SALEM — At Dodge Grain in Salem, customers start asking for them around Thanksgiving, and by the time the new year rolls in, workers have handed out about 2,500 large glossy wall calendars with the company's name, address and phone number.
"We've been giving away calendars for years and years," said Brendan Burke, whose family owns the company specializing in farm and animal supplies. "We had two versions this year, one with horses and the other with different animals, but the one that was just horses is all gone."
Not long ago, Dodge Grain's calendar was probably one of about a dozen calendars that households received from banks, dry cleaners, auto body shops and other local businesses.
Promotional calendars used to compete for that coveted key spot in the kitchen where a company's name and contact information would be on display for 365 days. But today, despite the emphasis on branding and name recognition, fewer and fewer businesses are opting to spend their marketing dollars on end-of-the-year calendar giveaways.
"A big part of that is technology," said Nicole Gula of Gula Promotions in Stratham, who hasn't had any orders this year for promotional calendars. "Today, most people just turn on their phones or their tablets for a calendar."
Electronic calendars not only give people all the information they need about meetings, anniversaries and birthdays, smartphones can sound an alarm to remind users something is coming up. And a lot of doctors and dentists are starting to use text messages to remind patients of upcoming appointments.
The disappearance of that free calendar that shows off 12 scenic views of New Hampshire while reminding people of the phone number for a local mechanic not only reflects the change in how people track time, it also reveals how little time it takes for technology to displace familiar items and traditions.
As recently as 2009, Promotional Products Association International conducted a study and found that promotional calendars generated $1.12 billion in revenue, or about 7 percent of the $15.6 billion promotional product industry. According to PPAI, calendars were one of the top five items businesses used to market their products and services.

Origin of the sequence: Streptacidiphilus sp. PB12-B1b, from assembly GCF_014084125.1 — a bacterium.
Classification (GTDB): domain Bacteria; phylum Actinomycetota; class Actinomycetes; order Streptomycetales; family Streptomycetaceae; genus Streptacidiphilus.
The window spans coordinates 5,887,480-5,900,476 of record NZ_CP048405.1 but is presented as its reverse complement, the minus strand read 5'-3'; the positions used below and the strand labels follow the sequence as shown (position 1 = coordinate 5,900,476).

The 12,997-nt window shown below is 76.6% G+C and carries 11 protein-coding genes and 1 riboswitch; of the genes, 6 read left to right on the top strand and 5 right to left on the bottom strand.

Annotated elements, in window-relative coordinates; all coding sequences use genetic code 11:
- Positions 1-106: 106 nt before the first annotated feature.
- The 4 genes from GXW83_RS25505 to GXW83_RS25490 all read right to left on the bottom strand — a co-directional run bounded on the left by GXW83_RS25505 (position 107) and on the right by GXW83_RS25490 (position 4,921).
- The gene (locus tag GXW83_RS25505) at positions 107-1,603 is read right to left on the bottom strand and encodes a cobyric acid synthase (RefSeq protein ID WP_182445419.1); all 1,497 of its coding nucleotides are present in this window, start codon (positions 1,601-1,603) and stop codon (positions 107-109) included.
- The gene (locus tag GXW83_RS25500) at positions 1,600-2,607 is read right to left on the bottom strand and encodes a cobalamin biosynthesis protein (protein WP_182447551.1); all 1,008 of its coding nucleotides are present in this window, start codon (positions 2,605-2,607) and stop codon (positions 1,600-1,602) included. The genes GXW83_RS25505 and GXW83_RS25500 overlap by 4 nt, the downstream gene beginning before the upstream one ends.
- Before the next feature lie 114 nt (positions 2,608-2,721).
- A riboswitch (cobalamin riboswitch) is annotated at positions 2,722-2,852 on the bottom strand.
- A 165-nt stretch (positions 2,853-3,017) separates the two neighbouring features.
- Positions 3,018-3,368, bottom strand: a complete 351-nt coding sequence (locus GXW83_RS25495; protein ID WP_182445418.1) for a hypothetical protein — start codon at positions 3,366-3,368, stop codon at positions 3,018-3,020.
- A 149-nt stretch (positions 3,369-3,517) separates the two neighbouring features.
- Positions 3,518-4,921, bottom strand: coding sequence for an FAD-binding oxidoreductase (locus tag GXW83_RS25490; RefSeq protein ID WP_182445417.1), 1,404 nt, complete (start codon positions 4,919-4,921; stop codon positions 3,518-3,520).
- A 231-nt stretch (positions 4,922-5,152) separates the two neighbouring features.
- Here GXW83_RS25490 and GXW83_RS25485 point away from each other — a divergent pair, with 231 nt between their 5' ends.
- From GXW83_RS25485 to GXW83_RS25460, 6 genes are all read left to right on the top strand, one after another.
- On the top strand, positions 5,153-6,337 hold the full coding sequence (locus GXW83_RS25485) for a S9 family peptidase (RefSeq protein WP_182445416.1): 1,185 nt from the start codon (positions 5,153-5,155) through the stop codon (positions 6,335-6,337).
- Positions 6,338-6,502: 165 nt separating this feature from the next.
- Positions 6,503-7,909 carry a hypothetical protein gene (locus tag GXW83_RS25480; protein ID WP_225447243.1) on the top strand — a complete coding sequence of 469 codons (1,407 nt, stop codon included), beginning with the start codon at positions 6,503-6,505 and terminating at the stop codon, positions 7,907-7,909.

But today, free calendars, even the small magnetic variety that a lot of families once slapped on the fridge, are becoming rare.
Not cost effective
Route 28 in Windham has a dozen or more of auto sales, equipment and repair businesses which in the past have been one of the main sources of promotional calendars. But this year, there were none.
Stephen Isabelle of Windham Auto Sales said calendars aren't really an effective marketing tool for auto dealerships. By the time you add up production costs with paying someone to look up the names and addresses of past customers and then the envelopes and postage, it just doesn't make sense.
In the past, promotional product companies have countered that argument by pointing out that a calendar is an investment that long outlives a printed ad or a spot on radio or television. And companies can generate business by incorporating coupons and sales information into a calendar.
But as Isabelle pointed out, people buy cars every couple of years and the memory of good service and honest deals is more effective in building customer loyalty than having an auto dealership name on continual display.
Still, as Isabelle was talking, he realized that he hadn't received his desk calendar, a regular end-of-the-year complementary gift from a longtime distributor. In some industries, business-to-business calendars are still used as a way to thank clients and keep a company name visible.
Farley Gates of Alphagraphics in Nashua, which specializes in printed materials such as brochures, signs and direct marketing literature, said paper companies that supply printing businesses still produce and send out large, high-end calendars that anyone would hang on a wall. But calendar orders from small local businesses just aren't part of Alphagraphics business these days. Like Gula, Gates figures technology is behind the shifting trend.
Kelly Springer, client services manager at Allegra marketing in Bedford, also believes smartphones and personal electronic devices are responsible for the decline of promotional wall calendars. This year, Springer had one order for a calendar.
"People used to send out calendars as a kind of holiday card," she said. "But today, everything has an electronic presentation."
Springer said that businesses investing in promotional products are choosing other types of items such as travel mugs, flash drives and even flash lights.
"You can never go wrong with pens," she said, adding that some businesses like things that are unusual and fun. Allegra's catalog includes promotional stress balls, a popular desk-top toy that keeps a business name at the user's fingertips.
Some larger businesses have stuck with the calendars. Several banks still offer practical, no photos, no frills wall calendars and big-name franchises such Dunkin' Donuts still hand them out.
And Dodge Grain isn't even considering phasing out their calendars. Still, this year, the company teamed up with Purina to help defray the production costs of the 2014 edition.
"At the end of the year, I'm always asking customers if they got their calendar," said Burke. "People really seem to love them."